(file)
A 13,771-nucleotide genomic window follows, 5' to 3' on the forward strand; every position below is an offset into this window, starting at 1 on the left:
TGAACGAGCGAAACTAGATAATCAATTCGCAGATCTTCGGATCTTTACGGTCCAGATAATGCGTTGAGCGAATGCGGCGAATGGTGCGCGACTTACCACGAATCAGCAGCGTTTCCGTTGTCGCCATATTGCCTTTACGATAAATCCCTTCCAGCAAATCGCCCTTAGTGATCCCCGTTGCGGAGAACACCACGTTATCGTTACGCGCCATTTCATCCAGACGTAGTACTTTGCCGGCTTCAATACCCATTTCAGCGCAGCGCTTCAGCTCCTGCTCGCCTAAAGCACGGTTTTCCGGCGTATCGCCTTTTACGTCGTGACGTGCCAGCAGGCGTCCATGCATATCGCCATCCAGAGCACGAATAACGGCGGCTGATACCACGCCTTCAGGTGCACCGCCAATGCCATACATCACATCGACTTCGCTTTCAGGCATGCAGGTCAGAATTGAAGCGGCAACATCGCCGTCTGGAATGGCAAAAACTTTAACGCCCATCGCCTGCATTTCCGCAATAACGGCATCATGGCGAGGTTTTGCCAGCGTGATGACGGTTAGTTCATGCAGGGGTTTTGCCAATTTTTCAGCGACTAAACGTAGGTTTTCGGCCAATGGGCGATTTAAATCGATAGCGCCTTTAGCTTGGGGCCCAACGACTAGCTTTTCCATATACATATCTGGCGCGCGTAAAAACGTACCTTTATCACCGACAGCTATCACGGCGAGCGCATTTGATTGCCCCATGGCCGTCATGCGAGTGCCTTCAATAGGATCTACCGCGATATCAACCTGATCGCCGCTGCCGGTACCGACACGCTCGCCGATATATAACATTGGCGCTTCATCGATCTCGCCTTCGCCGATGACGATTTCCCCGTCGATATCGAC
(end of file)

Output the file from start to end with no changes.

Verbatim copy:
A 13,771-nucleotide genomic window follows, 5' to 3' on the forward strand; every position below is an offset into this window, starting at 1 on the left:
TGAACGAGCGAAACTAGATAATCAATTCGCAGATCTTCGGATCTTTACGGTCCAGATAATGCGTTGAGCGAATGCGGCGAATGGTGCGCGACTTACCACGAATCAGCAGCGTTTCCGTTGTCGCCATATTGCCTTTACGATAAATCCCTTCCAGCAAATCGCCCTTAGTGATCCCCGTTGCGGAGAACACCACGTTATCGTTACGCGCCATTTCATCCAGACGTAGTACTTTGCCGGCTTCAATACCCATTTCAGCGCAGCGCTTCAGCTCCTGCTCGCCTAAAGCACGGTTTTCCGGCGTATCGCCTTTTACGTCGTGACGTGCCAGCAGGCGTCCATGCATATCGCCATCCAGAGCACGAATAACGGCGGCTGATACCACGCCTTCAGGTGCACCGCCAATGCCATACATCACATCGACTTCGCTTTCAGGCATGCAGGTCAGAATTGAAGCGGCAACATCGCCGTCTGGAATGGCAAAAACTTTAACGCCCATCGCCTGCATTTCCGCAATAACGGCATCATGGCGAGGTTTTGCCAGCGTGATGACGGTTAGTTCATGCAGGGGTTTTGCCAATTTTTCAGCGACTAAACGTAGGTTTTCGGCCAATGGGCGATTTAAATCGATAGCGCCTTTAGCTTGGGGCCCAACGACTAGCTTTTCCATATACATATCTGGCGCGCGTAAAAACGTACCTTTATCACCGACAGCTATCACGGCGAGCGCATTTGATTGCCCCATGGCCGTCATGCGAGTGCCTTCAATAGGATCTACCGCGATATCAACCTGATCGCCGCTGCCGGTACCGACACGCTCGCCGATATATAACATTGGCGCTTCATCGATCTCGCCTTCGCCGATGACGATTTCCCCGTCGATATCGAC